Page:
Jack Butala:                       Her standard answer is, “Well, I’ll just leave the key under the mat. Here’s the GPS coordinate.”

Jill DeWit:                           Exactly.

Jack Butala:                       “Make sure you have a four wheel drive and the key will be under the mat.”

Jill DeWit:                           Exactly, it’s the funniest thing. They’ll say, “Are you going to meet me there, show me around?” I’m like, “What’s to show around?”

Jack Butala:                       Going to drive four hours out there, four hours back for a $5,000 asset.

Jill DeWit:                           Sure, yeah, just to stand there with you and look at it. It’s the funniest thing.

Jack Butala:                       Yep, pretty much looks like the last 400 miles.

Jill DeWit:                           Yep. Thank you.

Jack Butala:                       My whole point is, and please don’t take this lightly. Anybody who’s in this business and who’s good at it sits in an office somewhere, usually with the blinds on on a computer until they can’t stand the smell of themselves and they have to go take a shower.

Jill DeWit:                           Yep, and their family wonders who that guy is.

Jack Butala:                       Yeah. I still do that. I mean, you know this.

Jill DeWit:                           Yep.

Jack Butala:                       To this day I’ll get so hungry, that you forget to eat, forget to do everything.

Jill DeWit:                           Yeah, we’ve both done that. Yeah, there’s days I’ve got up and I’ve jumped on my computer and I’m still in, like, I’m in my robe and with my coffee. I look up and like, it’s lunchtime, “What just happened?”

Jack Butala:                       Yeah, in a good way.

Jill DeWit:                           It is, because I’m having a good time. It’s fun like, “Oh my gosh, look what I found. I think I can do this.” Then, there goes four hours.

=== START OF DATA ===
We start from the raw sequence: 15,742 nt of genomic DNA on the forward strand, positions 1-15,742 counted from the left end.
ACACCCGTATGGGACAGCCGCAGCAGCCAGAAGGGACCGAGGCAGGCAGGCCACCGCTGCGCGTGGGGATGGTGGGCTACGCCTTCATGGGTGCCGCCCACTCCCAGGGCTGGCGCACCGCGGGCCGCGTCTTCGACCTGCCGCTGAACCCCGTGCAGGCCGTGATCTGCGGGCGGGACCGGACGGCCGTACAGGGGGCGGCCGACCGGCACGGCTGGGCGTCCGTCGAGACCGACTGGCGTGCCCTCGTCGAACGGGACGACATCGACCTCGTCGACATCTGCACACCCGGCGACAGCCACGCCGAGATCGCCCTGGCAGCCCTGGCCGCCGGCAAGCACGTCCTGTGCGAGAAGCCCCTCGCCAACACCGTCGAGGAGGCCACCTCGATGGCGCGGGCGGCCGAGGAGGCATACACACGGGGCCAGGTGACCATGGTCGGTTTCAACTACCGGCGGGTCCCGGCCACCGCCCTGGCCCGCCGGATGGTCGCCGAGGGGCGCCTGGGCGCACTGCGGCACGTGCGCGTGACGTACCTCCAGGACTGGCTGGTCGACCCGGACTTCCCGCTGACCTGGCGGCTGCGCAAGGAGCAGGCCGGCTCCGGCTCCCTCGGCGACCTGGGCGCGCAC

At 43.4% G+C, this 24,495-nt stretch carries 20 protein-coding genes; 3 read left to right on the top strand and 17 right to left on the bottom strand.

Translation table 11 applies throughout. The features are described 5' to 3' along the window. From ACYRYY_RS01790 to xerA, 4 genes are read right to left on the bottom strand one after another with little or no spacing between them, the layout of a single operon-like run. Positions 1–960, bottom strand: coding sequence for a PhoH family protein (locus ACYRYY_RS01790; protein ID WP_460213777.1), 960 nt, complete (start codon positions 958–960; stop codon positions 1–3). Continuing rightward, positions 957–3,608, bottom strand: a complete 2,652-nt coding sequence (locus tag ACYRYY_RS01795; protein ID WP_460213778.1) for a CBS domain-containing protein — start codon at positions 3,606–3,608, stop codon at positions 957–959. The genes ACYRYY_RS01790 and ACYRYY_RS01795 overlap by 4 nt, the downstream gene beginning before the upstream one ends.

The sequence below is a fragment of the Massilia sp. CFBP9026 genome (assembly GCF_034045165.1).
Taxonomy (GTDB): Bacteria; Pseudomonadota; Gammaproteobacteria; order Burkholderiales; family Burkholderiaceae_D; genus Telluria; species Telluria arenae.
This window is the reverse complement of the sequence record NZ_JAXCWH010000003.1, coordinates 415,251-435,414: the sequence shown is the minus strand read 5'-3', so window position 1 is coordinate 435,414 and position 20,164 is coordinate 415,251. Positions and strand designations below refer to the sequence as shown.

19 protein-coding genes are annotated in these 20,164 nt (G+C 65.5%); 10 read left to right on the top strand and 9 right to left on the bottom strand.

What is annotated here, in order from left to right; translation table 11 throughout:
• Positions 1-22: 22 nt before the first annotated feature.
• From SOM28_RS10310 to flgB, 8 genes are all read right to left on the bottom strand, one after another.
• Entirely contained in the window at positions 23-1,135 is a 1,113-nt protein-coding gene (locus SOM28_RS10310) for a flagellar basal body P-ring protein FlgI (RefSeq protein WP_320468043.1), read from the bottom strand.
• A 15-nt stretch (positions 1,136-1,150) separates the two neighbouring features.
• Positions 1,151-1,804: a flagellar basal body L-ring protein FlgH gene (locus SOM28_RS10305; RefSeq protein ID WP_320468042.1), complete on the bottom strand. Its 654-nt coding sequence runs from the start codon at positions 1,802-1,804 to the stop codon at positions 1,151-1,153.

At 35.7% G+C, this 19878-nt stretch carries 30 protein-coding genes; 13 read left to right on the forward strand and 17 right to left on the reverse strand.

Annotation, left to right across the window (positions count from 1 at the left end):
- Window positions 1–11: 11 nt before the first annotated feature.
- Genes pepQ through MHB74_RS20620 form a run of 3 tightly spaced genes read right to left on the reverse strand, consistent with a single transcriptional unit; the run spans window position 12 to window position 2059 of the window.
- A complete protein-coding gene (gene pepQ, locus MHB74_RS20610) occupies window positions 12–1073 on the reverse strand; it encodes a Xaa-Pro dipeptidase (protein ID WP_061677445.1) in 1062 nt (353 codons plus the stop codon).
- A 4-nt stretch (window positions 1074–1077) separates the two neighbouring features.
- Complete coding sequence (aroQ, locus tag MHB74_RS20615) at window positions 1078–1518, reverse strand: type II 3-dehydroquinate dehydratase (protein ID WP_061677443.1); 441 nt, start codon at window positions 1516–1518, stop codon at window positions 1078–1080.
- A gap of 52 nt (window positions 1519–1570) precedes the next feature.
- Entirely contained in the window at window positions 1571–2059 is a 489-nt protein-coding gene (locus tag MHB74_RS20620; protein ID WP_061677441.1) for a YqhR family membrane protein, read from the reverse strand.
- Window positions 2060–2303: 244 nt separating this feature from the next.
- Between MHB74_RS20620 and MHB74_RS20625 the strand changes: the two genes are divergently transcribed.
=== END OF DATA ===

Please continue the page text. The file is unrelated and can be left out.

Jack Butala:                       The more progressive that computers get, the more stuff you can do, the easier our lives become, the more fun this is, I think.

Jill DeWit:                           It’s true, I agree.

Jack Butala:                       There are some people that are just like, “Oh, not this new thing. I got to learn this new thing again?”

Jill DeWit:                           No.

Jack Butala:                       That’s not good.

Jill DeWit:                           It gets better and better every day.

Jack Butala:                       Join us in another episode where Jack and Jill discuss how to use information, that’s me.

Jill DeWit:                           And inspiration, and I’ll make it positive, that’s me.

Jack Butala:                       Can you imagine if I just sit here like Ferris Bueller’s history teacher? That’s what the show would be like if you weren’t on it.

Jill DeWit:                           “This is the bad thing, this is another bad thing, and this is another bad thing.”

Jack Butala:                       We use it every day to buy property for half of what it’s worth and sell it immediately.

Jill DeWit:                           You are not alone in your real estate ambition.

Jack Butala:                       I love when you get up and start working and it’s just a mess. I really do.

Jill DeWit:                           Do you really?

Jack Butala:                       That’s how you know you like somebody.

Jill DeWit:                           Oh, good. Sometimes I think, like, you’re frustrated with me because you walk in you’re like, “What, the bed’s not made. What happened?” I’m like, “I just started working.”

Jack Butala:                       Frustrated.

Jill DeWit:                           Okay, good.

Jack Butala:                       I’m Italian.

Jill DeWit:                           Okay, thank you.

Jack Butala:                       I’m frustrated about everything. It’s endearing.

Jill DeWit:                           Oh, that’s it. It’s not just me. It’s just life.

Jack Butala:                       Information and inspiration to buy undervalued property.